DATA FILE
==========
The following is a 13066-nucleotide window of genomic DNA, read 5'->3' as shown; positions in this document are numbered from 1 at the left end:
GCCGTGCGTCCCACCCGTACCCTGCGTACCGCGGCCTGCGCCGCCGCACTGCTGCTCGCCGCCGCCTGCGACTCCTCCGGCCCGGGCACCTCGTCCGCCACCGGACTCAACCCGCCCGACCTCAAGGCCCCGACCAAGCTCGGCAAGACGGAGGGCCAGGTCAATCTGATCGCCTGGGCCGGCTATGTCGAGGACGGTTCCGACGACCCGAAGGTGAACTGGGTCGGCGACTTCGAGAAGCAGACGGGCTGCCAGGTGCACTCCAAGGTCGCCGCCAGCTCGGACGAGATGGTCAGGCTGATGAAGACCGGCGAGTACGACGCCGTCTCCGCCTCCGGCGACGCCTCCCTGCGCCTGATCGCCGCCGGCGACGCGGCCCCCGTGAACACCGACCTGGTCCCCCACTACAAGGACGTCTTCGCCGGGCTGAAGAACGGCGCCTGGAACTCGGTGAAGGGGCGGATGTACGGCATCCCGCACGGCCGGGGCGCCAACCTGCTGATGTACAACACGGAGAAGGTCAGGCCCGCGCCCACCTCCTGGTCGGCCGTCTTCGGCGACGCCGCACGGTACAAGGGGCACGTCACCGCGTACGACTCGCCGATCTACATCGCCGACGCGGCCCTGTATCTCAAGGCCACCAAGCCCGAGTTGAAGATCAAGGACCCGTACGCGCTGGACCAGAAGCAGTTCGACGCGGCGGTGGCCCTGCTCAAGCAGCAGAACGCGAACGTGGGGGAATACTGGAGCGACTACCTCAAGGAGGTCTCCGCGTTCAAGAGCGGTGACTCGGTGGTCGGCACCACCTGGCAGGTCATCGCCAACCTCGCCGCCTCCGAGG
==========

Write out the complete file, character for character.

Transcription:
The following is a 13066-nucleotide window of genomic DNA, read 5'->3' as shown; positions in this document are numbered from 1 at the left end:
GCCGTGCGTCCCACCCGTACCCTGCGTACCGCGGCCTGCGCCGCCGCACTGCTGCTCGCCGCCGCCTGCGACTCCTCCGGCCCGGGCACCTCGTCCGCCACCGGACTCAACCCGCCCGACCTCAAGGCCCCGACCAAGCTCGGCAAGACGGAGGGCCAGGTCAATCTGATCGCCTGGGCCGGCTATGTCGAGGACGGTTCCGACGACCCGAAGGTGAACTGGGTCGGCGACTTCGAGAAGCAGACGGGCTGCCAGGTGCACTCCAAGGTCGCCGCCAGCTCGGACGAGATGGTCAGGCTGATGAAGACCGGCGAGTACGACGCCGTCTCCGCCTCCGGCGACGCCTCCCTGCGCCTGATCGCCGCCGGCGACGCGGCCCCCGTGAACACCGACCTGGTCCCCCACTACAAGGACGTCTTCGCCGGGCTGAAGAACGGCGCCTGGAACTCGGTGAAGGGGCGGATGTACGGCATCCCGCACGGCCGGGGCGCCAACCTGCTGATGTACAACACGGAGAAGGTCAGGCCCGCGCCCACCTCCTGGTCGGCCGTCTTCGGCGACGCCGCACGGTACAAGGGGCACGTCACCGCGTACGACTCGCCGATCTACATCGCCGACGCGGCCCTGTATCTCAAGGCCACCAAGCCCGAGTTGAAGATCAAGGACCCGTACGCGCTGGACCAGAAGCAGTTCGACGCGGCGGTGGCCCTGCTCAAGCAGCAGAACGCGAACGTGGGGGAATACTGGAGCGACTACCTCAAGGAGGTCTCCGCGTTCAAGAGCGGTGACTCGGTGGTCGGCACCACCTGGCAGGTCATCGCCAACCTCGCCGCCTCCGAGG